New mothers who take opioid painkillers after either vaginal birth or cesarean section may be at increased risk of becoming persistent users, a new study finds.
Researchers from Vanderbilt University in Nashville examined data from more than 102,000 new mothers in Tennessee. None had used opioids in the 180 days before delivery.
After delivery, 89 percent who had a cesarean delivery and 53 percent who had a vaginal delivery filled opioid prescriptions.
The overall rate of persistent opioid use in the year after delivery was low overall -- less than 1 percent. It was higher among women who had C-sections, the study found.
But among women who filled an initial opioid prescription, the risk of persistent use was similar for both groups. And, the researchers found, filling additional prescriptions substantially raised the risk for both groups.
The findings suggest current prescribing practices could put a large number of new mothers at risk for chronic opioid use, the researchers said.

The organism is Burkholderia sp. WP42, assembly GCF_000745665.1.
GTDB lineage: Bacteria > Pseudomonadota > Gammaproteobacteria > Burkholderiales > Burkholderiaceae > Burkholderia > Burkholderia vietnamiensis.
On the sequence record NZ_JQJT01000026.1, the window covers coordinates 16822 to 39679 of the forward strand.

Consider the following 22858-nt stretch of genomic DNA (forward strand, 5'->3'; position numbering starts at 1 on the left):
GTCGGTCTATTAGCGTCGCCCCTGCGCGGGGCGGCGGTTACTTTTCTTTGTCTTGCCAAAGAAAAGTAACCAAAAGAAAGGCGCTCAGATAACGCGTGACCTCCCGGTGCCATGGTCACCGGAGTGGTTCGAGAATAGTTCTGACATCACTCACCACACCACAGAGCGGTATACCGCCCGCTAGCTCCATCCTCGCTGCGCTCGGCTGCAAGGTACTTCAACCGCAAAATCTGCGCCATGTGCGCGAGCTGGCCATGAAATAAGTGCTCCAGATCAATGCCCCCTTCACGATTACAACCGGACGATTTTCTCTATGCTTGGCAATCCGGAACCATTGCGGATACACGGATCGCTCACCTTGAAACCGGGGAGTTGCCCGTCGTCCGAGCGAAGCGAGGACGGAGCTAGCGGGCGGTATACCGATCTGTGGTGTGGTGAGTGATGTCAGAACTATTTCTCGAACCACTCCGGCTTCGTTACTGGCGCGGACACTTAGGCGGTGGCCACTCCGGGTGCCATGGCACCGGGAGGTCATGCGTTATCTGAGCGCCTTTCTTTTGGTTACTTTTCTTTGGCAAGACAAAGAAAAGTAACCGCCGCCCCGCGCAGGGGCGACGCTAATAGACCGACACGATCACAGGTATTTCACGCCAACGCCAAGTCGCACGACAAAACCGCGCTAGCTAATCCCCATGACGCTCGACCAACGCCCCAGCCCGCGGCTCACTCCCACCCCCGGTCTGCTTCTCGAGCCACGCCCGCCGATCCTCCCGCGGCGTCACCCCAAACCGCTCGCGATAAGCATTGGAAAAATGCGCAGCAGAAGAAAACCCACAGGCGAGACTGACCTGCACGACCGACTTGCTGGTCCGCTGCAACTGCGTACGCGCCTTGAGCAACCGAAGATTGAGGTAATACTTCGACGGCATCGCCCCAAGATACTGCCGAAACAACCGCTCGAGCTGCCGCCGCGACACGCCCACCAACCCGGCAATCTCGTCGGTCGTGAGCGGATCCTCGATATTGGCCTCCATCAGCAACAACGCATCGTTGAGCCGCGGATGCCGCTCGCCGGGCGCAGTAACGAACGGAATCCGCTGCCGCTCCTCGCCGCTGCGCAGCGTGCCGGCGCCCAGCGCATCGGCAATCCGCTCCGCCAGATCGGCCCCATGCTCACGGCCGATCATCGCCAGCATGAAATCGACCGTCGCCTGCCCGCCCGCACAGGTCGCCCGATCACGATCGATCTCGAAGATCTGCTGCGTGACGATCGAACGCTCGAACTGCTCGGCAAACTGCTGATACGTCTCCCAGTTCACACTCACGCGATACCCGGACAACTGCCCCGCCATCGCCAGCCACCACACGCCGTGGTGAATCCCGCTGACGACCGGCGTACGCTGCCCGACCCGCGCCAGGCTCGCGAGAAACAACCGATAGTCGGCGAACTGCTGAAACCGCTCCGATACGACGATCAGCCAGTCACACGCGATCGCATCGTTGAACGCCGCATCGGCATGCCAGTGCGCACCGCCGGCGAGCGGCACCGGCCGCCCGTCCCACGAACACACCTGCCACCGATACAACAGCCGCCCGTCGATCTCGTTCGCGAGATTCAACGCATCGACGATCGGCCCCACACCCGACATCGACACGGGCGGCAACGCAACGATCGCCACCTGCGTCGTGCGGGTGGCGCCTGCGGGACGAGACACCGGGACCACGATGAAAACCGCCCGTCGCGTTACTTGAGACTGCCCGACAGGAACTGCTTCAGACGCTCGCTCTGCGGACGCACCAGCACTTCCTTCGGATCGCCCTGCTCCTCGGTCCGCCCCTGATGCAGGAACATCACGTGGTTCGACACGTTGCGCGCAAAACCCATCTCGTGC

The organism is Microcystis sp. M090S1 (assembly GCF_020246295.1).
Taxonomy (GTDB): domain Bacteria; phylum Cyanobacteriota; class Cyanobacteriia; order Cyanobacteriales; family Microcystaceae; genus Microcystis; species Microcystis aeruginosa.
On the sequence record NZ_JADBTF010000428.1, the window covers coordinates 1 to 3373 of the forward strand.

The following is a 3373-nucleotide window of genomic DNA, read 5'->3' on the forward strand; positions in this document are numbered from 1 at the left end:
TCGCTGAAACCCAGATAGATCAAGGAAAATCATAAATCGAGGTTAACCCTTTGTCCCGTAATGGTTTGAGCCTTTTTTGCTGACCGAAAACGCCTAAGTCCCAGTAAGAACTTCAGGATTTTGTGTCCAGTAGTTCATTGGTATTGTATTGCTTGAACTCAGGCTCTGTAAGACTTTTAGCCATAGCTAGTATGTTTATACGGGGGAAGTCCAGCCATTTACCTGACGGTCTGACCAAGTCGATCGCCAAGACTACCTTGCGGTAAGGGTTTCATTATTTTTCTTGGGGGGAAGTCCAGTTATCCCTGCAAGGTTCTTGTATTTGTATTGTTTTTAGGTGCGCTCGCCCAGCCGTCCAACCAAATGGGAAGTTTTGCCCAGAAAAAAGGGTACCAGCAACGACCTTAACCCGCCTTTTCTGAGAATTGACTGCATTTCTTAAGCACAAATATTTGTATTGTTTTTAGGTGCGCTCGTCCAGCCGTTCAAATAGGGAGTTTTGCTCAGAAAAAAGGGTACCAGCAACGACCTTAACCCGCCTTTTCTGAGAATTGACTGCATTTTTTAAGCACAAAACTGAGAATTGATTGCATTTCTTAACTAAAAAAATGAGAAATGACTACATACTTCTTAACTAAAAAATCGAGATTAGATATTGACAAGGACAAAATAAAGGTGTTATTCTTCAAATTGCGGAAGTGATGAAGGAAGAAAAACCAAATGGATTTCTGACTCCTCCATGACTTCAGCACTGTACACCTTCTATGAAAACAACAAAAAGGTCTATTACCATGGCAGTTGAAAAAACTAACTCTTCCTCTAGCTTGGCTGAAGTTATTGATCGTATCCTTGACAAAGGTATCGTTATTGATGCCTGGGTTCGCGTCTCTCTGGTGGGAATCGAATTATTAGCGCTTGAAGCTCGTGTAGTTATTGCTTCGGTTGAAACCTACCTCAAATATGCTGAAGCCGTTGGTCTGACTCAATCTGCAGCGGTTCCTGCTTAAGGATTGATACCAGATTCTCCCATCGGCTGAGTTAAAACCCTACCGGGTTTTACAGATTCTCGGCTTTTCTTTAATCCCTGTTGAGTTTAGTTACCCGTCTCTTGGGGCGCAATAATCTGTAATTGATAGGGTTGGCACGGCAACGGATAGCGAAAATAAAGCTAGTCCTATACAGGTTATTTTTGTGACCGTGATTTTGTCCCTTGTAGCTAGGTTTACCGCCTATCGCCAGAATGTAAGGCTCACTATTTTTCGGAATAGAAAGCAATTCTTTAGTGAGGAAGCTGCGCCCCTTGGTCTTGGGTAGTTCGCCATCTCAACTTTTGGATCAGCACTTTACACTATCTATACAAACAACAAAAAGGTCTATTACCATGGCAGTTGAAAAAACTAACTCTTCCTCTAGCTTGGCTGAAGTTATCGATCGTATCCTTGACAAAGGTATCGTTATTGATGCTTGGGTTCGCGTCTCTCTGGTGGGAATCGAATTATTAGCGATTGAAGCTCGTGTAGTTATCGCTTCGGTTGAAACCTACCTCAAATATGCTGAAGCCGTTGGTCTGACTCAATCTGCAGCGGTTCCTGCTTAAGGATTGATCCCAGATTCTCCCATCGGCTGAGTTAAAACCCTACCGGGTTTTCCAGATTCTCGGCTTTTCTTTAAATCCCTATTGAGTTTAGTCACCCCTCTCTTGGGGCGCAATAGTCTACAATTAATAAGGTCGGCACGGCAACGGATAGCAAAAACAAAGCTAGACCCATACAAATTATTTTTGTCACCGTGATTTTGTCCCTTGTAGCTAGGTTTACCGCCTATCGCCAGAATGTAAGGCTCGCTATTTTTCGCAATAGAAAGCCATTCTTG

"This study is one of the first to indicate that regardless of the delivery type, postpartum initiation of opioid use -- a modifiable practice -- is associated with persistent opioid use," study senior author Dr. Carlos Grijalva said in a university news release. He's an associate professor of health policy at Vanderbilt.
"If our estimates were projected to the number of women who give birth annually in the United States, we calculated that every year there would be around 21,000 women becoming chronic opioid users that would be attributable to opioid use in the postpartum period," Grijalva said.
With 86 percent of women in the United States having at least one delivery and almost a third having a C-section, the potential impact of postpartum opioid prescribing is "huge," said lead author Dr. Sarah Osmundson. She's an assistant professor of maternal-fetal medicine.
"Policies designed to standardize and improve opioid prescribing have the potential to influence exposures for a large proportion of our population," Osmundson said.
Obstetricians should consider other methods of pain control for women after childbirth, researchers said.
The study was recently published as a research letter in the American Journal of Obstetrics and Gynecology.
The U.S. Office on Women's Health offers resources on recovering after giving birth.